(f) that the final order of the Government must indicate the grounds on which the punishment has been imposed and that the order in question is, therefore, vitiated, in that it does not contain the grounds.
(5) Except one small point with regard to the non-examination of the petitioner in W. P. No. 858 of 1953 at the enquiry before the Tribunal, the other points are common for both the petitioners.
(6) The learned Government pleader contended that there has been a complete compliance with the statutory rules and the rules of natural justice; that the procedure is neither irregular not illegal, that, in any view, no prejudice has been caused the petitioners by reason of any alleged defect or irregularity in the matter of procedure and that there are no grounds for interference under Art. 226 of the Constitution.
(7) The statutory provisions, which govern the matter in dispute are embodied in Article 311 of the Constitution. That Article reads thus:
'(1) No person who is a mamber of a Civil Service of the Unioin or an All India Service or a Civil Service of a State or holds a civil post under the Union or a State shall be dismissed or removed by an authority subordiante to that by which he was appointed;
(2) No such person, as aforesaid, shall be dismissed or removed or reduced in rank until he has been given a reasonable opportunity of showing cause against the action proposed to be taken in regard to him..........................'
(8) The first contention of the learned counsel for the petitioners involves the construction of the expression 'until he has been given a reasonable opportunity of showing cause against the action proposed tobe taken in regard to him' occurring in Art. 311(2).
(9) The notice which preceded the final order of the Government in G. O. Ms. No. 1793 dated 26-6-1953 is as follows:
'Government of Madras -- Revenue Department. (Confindential)
Memorandum No. 53596/G/52-7 dated 7th Janunary1953.
Sub: Public Servants -- (Vishakapatnam) -- Sri S. Thakoorjee -- Departmental enquiry No. 4 of 1952
Ref: From the Chairman, Tribunal for Disciplinary Proceedings letter No. 2834/52 dated 29-7-1952.
A copy of the report of the Tribunal for Disciplinary Proceedings on the subject mentioned above is communicated to Sri S. Thakoorjee, formerly Special Revenue Inspector for loans, Vishakapatnam. The Government agree with the findings of the Tribunal in respect of the charges as well as its recommendation regarding the punishment and have arrived at a provisional conclusion that the accused officer should be dismissed from service. Sri S. Thakoorjee is accordingly directed to show cause within one month from the date of receipt of this Memo why he should not be dismissed from service.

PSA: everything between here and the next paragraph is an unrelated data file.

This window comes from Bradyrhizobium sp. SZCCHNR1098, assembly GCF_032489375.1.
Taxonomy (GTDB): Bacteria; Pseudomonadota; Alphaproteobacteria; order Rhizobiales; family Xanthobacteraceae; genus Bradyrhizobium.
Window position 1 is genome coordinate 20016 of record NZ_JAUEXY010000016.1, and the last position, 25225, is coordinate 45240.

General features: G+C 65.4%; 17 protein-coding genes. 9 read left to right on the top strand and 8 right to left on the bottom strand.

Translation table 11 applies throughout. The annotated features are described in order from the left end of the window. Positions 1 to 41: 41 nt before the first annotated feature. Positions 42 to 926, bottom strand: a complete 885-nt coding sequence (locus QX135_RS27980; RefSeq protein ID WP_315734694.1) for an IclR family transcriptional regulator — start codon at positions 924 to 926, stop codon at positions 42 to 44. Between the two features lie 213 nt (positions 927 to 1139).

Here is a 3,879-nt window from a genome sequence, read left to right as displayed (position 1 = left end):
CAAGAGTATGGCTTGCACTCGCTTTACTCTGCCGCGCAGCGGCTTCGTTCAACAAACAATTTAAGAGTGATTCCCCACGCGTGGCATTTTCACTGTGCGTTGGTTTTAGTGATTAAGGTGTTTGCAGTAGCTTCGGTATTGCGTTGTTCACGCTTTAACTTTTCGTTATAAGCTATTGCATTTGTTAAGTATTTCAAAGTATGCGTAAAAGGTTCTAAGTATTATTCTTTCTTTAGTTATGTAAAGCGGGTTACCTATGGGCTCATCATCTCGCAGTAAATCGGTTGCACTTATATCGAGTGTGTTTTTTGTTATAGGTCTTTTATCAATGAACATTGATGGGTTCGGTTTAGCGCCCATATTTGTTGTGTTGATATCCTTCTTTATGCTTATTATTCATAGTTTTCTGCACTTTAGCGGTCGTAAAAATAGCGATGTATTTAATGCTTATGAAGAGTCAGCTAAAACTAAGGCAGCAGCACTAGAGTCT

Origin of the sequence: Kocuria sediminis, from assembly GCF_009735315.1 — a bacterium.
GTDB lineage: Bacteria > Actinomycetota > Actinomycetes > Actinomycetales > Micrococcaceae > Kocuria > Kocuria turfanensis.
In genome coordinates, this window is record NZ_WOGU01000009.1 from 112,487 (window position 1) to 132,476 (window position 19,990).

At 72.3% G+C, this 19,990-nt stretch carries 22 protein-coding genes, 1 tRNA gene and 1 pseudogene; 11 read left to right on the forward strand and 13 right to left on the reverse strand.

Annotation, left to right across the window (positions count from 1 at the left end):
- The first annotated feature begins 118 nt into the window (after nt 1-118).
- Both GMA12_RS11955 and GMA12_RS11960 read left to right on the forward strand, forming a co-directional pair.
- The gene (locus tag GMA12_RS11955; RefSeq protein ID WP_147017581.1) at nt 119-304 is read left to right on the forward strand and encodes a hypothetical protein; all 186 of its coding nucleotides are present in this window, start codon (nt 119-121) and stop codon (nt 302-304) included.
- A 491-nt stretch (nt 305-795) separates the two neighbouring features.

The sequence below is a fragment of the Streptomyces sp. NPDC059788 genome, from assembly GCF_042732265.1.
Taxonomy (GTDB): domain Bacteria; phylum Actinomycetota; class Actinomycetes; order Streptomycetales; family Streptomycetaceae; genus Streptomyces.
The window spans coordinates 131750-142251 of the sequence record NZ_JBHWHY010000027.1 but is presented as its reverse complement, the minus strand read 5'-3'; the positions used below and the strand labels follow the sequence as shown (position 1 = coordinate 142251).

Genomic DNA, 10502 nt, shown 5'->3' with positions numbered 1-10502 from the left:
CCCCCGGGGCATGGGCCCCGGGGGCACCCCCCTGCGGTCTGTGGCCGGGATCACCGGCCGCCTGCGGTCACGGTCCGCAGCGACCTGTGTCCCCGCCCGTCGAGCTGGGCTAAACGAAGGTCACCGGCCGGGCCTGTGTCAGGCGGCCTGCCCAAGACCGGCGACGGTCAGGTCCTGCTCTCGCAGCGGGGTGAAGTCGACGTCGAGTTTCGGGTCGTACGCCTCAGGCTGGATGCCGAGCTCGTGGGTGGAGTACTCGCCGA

2. The avilable records relating to the case have been sent to the office of the Tribunal for Disciplinary Proceedings. Sri S. Thakoorjee is informed that he may peruse therecords and take copies or notes thereof, if required at tht office. No extension of time beyond the limit specified in para 1 above will however be granted under any circumstances.'
(10) In response to the notice, which is similar in the case of the petitioner in W. P. No. 863 of 1953, the petitioner submitted written explanations. Mr. Krishna Rao contends that the notice shows that the Government have already decided to agree with the findings of the Tribunal in respect of the charges as well as its recommendations regarding the punishment and the statement that the Government 'have arrived at a provisional conclusion that the accused officer should be dismissed from service' is illusory, the same being merely a formal compliance with the provisions of Statute, and that, therfore, the notice does not satisfy the requirements of law.